Get to know the lo­cals

Noth­ing beats a bit of lo­cal knowl­edge – but that doesn’t mean you have to give up if you don’t live within spit­ting dis­tance of a great scenic lo­ca­tion…

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Not all of us are lucky enough to live a short car trip from a prime land­scape lo­ca­tion, and that means per­sis­tence is key when it comes to cap­tur­ing it at its most in­ter­est­ing. It might take sev­eral sea­sons, nu­mer­ous B&B stopovers and dis­heart­en­ing re­turn jour­neys be­fore you get close to pho­tograph­ing it in the con­di­tions you had in mind. Per­sis­tence is a trait shared by all of this is­sue’s fea­tured land­scape pho­tog­ra­phers, but Jeremy Walker takes the prize: he’d been mak­ing the long trip from his West Coun­try base to Dol­wyd­de­lan Cas­tle in Snow­do­nia Na­tional Park for over 30 years be­fore he fi­nally got the misty scene he’d been wait­ing for.

“I first saw this cas­tle in 1982 when I was in my first term in col­lege,” ex­plain Jeremy. “I’d al­ways thought it would be bril­liant with mist around it; you can get on a hill­side above this tower and look down on it, and you’d have mist in the val­ley, the cas­tle stick­ing up out of the mist with the sun ris­ing in the back­ground… fan­tas­tic. I’d been try­ing to get that shot ever since 1982 and it was 2015 be­fore I fi­nally man­aged to nail it. Prior to then, I’d been back about twice a year, ev­ery

year, since I first saw it. I’d go back in Septem­ber or Oc­to­ber, dur­ing the sea­son of au­tumn mist and mel­low fruit­ful­ness, and no joy. Then I’d go back in win­ter, in the cold and the frost as, of course, there’s bound to be mist. But no joy. I’d keep go­ing back year after year and never get it.

“And then, in the mid­dle of sum­mer in 2015, I had some clients who wanted to do a work­shop in North Wales. I just said it’s the wrong time of year to go, it’s go­ing to be full of tourists, the sun’s not go­ing to be right, the days will be too long. But it was the only time they could do it, so I went up a few days be­fore and stayed in the farm­house B&B just be­low the cas­tle. I woke up at about 4 o’clock one morn­ing to see mist form­ing in the val­ley, so I just grabbed my kit and legged it to the top of the hill be­hind the cas­tle. And – lo and be­hold – the val­ley filled with mist.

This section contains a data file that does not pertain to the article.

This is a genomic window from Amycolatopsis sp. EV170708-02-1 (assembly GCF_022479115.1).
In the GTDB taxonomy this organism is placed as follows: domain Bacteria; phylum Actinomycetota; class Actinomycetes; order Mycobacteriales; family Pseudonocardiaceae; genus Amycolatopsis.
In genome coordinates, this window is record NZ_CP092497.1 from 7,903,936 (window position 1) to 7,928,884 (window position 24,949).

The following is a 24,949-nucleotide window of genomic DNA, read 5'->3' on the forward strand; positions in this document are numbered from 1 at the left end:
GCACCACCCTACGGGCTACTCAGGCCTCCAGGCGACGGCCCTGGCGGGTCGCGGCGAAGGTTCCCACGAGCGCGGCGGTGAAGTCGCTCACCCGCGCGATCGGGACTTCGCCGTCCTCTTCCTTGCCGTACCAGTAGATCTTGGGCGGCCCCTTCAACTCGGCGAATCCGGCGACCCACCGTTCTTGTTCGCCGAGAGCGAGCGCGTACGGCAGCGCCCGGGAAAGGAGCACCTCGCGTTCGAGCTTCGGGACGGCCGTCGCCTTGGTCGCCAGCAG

“It hap­pened the next day too, and it was even bet­ter. I was able to come away with a va­ri­ety of shots be­cause I’d got used to the lo­ca­tion so much over the years that ev­ery­thing was sec­ond na­ture. There wasn’t a path up the hill, but I knew the best way to scram­ble up through the un­der­growth and I knew ex­actly where I wanted to stand; I also knew there would be some tele­graph poles in the shot from this view­point, but, of course, I was pre­pared to take those out any­way.

“Later, I got chat­ting to the lo­cal farmer, and he said, ‘Oh yeah, ev­ery year around lamb­ing time we get mist in the val­ley…’ So ba­si­cally, it turns out I’d just been go­ing at the wrong time of year for over 30 years! The moral of the story is do your re­search and speak to the lo­cals, the guys who are out there ev­ery day, even if they’re not pho­tog­ra­phers.”

Although you may be able to pre­dict when mist is likely to oc­cur with in­sight from lo­cals, con­di­tions can change from minute to minute. Vis­i­bil­ity will vary: some­times it’ll be dense and cover fo­cal points that you want to in­clude, while at other times the wind or the sun will make it dis­ap­pear com­pletely. You’ll need to scout the lo­ca­tion and be pre­pared for any­thing.

Know­ing a lo­ca­tion and pre-vi­su­al­is­ing your shot means that you can quickly get into po­si­tion when the right con­di­tions do ap­pear…

When mist takes up a large area of the frame, be pre­pared to dial in some ex­po­sure com­pen­sa­tion of around +1 EV in or­der to ren­der it bright in the fi­nal im­age

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